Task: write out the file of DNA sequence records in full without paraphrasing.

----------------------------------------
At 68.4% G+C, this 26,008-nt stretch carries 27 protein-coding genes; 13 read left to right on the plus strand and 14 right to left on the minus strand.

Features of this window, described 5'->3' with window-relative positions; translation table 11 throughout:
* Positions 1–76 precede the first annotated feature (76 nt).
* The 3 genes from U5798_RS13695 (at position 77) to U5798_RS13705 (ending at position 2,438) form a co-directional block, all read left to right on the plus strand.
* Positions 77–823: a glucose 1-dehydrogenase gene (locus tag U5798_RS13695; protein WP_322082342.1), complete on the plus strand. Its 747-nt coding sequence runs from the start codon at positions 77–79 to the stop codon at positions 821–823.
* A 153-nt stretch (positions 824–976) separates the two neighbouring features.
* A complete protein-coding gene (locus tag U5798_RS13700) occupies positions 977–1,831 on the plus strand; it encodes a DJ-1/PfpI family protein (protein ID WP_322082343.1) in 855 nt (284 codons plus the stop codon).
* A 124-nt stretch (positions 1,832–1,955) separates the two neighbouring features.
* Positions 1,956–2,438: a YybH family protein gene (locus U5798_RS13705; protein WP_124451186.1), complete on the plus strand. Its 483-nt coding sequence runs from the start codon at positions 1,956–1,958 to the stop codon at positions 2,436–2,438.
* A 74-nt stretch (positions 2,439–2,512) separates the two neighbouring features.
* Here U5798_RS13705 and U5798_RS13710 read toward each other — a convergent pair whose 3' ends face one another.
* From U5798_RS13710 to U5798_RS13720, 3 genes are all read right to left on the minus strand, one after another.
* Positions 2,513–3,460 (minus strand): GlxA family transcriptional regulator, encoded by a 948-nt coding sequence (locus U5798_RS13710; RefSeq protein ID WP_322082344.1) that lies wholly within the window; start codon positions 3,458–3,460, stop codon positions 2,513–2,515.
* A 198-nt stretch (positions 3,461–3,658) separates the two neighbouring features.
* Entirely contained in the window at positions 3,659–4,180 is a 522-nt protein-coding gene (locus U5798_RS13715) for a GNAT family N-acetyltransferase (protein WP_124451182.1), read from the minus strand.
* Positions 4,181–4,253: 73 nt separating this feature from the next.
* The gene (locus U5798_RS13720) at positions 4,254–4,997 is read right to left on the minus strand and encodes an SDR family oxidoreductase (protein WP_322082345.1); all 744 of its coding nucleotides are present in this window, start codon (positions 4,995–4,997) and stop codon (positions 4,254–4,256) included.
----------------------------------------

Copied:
At 68.4% G+C, this 26,008-nt stretch carries 27 protein-coding genes; 13 read left to right on the plus strand and 14 right to left on the minus strand.

Features of this window, described 5'->3' with window-relative positions; translation table 11 throughout:
* Positions 1–76 precede the first annotated feature (76 nt).
* The 3 genes from U5798_RS13695 (at position 77) to U5798_RS13705 (ending at position 2,438) form a co-directional block, all read left to right on the plus strand.
* Positions 77–823: a glucose 1-dehydrogenase gene (locus tag U5798_RS13695; protein WP_322082342.1), complete on the plus strand. Its 747-nt coding sequence runs from the start codon at positions 77–79 to the stop codon at positions 821–823.
* A 153-nt stretch (positions 824–976) separates the two neighbouring features.
* A complete protein-coding gene (locus tag U5798_RS13700) occupies positions 977–1,831 on the plus strand; it encodes a DJ-1/PfpI family protein (protein ID WP_322082343.1) in 855 nt (284 codons plus the stop codon).
* A 124-nt stretch (positions 1,832–1,955) separates the two neighbouring features.
* Positions 1,956–2,438: a YybH family protein gene (locus U5798_RS13705; protein WP_124451186.1), complete on the plus strand. Its 483-nt coding sequence runs from the start codon at positions 1,956–1,958 to the stop codon at positions 2,436–2,438.
* A 74-nt stretch (positions 2,439–2,512) separates the two neighbouring features.
* Here U5798_RS13705 and U5798_RS13710 read toward each other — a convergent pair whose 3' ends face one another.
* From U5798_RS13710 to U5798_RS13720, 3 genes are all read right to left on the minus strand, one after another.
* Positions 2,513–3,460 (minus strand): GlxA family transcriptional regulator, encoded by a 948-nt coding sequence (locus U5798_RS13710; RefSeq protein ID WP_322082344.1) that lies wholly within the window; start codon positions 3,458–3,460, stop codon positions 2,513–2,515.
* A 198-nt stretch (positions 3,461–3,658) separates the two neighbouring features.
* Entirely contained in the window at positions 3,659–4,180 is a 522-nt protein-coding gene (locus U5798_RS13715) for a GNAT family N-acetyltransferase (protein WP_124451182.1), read from the minus strand.
* Positions 4,181–4,253: 73 nt separating this feature from the next.
* The gene (locus U5798_RS13720) at positions 4,254–4,997 is read right to left on the minus strand and encodes an SDR family oxidoreductase (protein WP_322082345.1); all 744 of its coding nucleotides are present in this window, start codon (positions 4,995–4,997) and stop codon (positions 4,254–4,256) included.